Chipmaker TSMC in talks with suppliers over first European plant
TSMC is in advanced talks with key suppliers about setting up its first potential European plant in the German city of Dresden, a move that would allow the world’s largest chipmaker to capitalise on booming demand from the region’s car industry.
The Taiwanese company is sending a team of senior executives to Germany early next year to discuss the level of government support for the prospective plant as well as the capacity of the local supply chain to meet its needs, according to people familiar with the matter.
The trip will be the second in six months by TSMC executives and a final decision on whether to invest billions of dollars in a plant, which could begin construction as early as 2024, is expected to follow soon after, the people said.
Last year TSMC was asked by customers to consider building a plant in Europe, but halted an initial review following the invasion of Ukraine. But growing demand from Europe’s carmakers for a supply of locally manufactured chips has prompted TSMC to revisit the idea, the people said.
A decision to build the plant would be a boost for the EU, which is racing to cut its reliance on importing semiconductors — vital components in everything from smartphones to cars — from Asia. Brussels earlier this year approved €43bn in subsidies in a bid to attract chipmakers to Europe.
TSMC’s talks with several materials and equipment suppliers are focused on whether they can also make the investments required to support the plant, people familiar with the matter said.
Manufacturing chips is a complex process relying on more than 50 types of equipment, such as lithography and etching machines, and over 2,000 materials including chemicals and industrial gases.
“We would try to support our customers. We wouldn’t let [them] walk alone in the desert,” said one executive from a supplier that would provide key materials to the Dresden plant, adding that state support would be required.
Surging energy costs and higher inflation have already prompted US chip group Intel to seek more support from the German government for its plan to build a €17bn for plant in the eastern city of Magdeburg.
Intel is still committed to investing in Europe but the Magdeburg plant had to be competitive, according to people familiar with the matter.
If TSMC presses ahead with a Dresden plant, it would focus on 22-nanometre and 28-nanometre chip technologies, similar to those it plans to make in a factory it is developing with Sony in Japan. Nanometres refer to the size of each transistor on a chip — the smaller the nanometre, the more powerful and advanced the semiconductor.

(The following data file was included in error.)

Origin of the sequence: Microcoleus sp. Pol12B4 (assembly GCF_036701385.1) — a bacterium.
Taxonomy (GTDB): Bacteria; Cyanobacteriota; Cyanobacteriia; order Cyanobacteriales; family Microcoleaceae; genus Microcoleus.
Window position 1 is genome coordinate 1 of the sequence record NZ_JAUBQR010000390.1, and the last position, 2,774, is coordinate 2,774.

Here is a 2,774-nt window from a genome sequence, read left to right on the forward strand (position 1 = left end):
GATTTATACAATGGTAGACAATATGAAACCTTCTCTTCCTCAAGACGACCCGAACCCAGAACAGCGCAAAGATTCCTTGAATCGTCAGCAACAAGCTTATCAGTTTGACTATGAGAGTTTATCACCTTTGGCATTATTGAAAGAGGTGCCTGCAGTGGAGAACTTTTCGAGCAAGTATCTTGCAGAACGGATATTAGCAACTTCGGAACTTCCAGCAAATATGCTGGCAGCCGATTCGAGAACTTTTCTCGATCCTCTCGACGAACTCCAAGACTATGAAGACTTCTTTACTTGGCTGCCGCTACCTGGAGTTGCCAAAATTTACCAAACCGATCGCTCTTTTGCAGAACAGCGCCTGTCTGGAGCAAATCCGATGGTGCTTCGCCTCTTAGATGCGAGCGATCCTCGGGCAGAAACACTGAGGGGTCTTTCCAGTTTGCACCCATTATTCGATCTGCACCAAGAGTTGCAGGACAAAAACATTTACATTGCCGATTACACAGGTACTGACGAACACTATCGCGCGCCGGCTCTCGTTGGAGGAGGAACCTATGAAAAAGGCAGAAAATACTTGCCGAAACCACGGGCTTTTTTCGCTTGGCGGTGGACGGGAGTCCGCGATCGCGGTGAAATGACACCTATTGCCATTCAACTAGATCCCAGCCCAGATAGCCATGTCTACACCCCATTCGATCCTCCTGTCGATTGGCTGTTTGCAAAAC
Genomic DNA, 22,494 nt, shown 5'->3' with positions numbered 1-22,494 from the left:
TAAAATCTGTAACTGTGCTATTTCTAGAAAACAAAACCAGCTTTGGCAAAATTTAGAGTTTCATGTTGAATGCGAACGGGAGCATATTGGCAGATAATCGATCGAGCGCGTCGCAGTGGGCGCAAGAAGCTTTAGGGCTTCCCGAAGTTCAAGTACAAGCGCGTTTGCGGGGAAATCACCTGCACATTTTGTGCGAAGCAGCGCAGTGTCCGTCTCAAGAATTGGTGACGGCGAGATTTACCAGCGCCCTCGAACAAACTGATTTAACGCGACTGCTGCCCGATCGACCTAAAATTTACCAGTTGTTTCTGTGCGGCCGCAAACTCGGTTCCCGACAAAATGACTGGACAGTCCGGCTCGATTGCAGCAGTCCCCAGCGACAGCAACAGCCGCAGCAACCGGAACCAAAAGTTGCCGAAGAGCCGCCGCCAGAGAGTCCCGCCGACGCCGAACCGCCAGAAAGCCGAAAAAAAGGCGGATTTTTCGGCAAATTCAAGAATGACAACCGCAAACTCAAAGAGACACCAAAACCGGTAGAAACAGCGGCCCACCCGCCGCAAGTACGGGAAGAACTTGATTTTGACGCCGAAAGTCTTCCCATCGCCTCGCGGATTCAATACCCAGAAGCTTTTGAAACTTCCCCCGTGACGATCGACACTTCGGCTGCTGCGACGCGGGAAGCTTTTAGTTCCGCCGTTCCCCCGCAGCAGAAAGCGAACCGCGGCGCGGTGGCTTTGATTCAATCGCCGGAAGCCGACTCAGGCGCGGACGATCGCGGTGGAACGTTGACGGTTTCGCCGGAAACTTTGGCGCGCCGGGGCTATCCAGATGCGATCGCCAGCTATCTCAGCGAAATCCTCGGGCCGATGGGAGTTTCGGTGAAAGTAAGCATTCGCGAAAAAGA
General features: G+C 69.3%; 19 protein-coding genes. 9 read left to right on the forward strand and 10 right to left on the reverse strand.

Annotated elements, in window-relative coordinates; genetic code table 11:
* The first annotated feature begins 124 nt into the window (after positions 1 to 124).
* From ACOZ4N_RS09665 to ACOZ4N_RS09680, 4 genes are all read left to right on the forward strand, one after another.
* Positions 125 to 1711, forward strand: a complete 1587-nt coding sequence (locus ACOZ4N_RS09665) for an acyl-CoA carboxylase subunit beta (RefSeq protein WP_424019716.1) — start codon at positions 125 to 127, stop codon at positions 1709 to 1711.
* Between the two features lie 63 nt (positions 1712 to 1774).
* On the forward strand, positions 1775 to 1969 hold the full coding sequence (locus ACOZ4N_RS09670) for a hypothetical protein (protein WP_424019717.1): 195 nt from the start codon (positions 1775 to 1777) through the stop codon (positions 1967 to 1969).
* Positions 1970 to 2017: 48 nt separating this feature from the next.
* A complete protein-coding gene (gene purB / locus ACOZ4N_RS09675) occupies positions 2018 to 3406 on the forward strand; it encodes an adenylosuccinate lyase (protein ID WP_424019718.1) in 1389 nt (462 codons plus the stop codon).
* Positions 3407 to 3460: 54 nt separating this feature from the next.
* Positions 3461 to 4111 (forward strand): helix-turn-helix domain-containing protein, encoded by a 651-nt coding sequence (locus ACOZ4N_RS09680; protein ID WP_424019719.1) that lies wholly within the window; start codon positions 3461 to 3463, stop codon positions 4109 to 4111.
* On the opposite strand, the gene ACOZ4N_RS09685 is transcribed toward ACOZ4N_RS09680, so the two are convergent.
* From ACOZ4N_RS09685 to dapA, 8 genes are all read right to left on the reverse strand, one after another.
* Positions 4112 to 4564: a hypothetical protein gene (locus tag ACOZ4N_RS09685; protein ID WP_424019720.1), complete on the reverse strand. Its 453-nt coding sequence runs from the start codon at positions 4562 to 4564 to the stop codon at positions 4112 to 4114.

TSMC will have to weigh up whether building a plant in Dresden will put too much of a strain on its workforce. The chipmaker is already sending several hundred engineers to support new plants it is building in the US and has said it would need to deploy 500 to 600 more to help set up the factory in Japan.
Europe, the Middle East and Africa account for roughly 6 per cent of TSMC sales, a fraction of the 65 per cent the group generates from North America.
A TSMC spokesperson said that “no possibility” was being ruled out regarding a potential plant in Dresden.
TSMC’s overseas expansion comes as global chipmakers such as Intel and Samsung race to expand capacity. The world’s three biggest chipmakers are committed to investing at least $380bn over the next decade to build new factories in Taiwan, South Korea, the US, Japan, Germany, Ireland and Israel.
In the US, The Chips Act, which was proposed in 2020 and passed by Congress last year, has triggered $200bn of private investment in the country’s chipmaking capacity, according to the Semiconductor Industry Association.
The speed of the global expansion has raised questions about the risk of the industry facing a glut of chips if global economic growth slows sharply. But with the global semiconductor market forecast to reach $1tn in value by 2030, chipmakers must decide now on how they will meet that expected demand given that it takes years to build plants.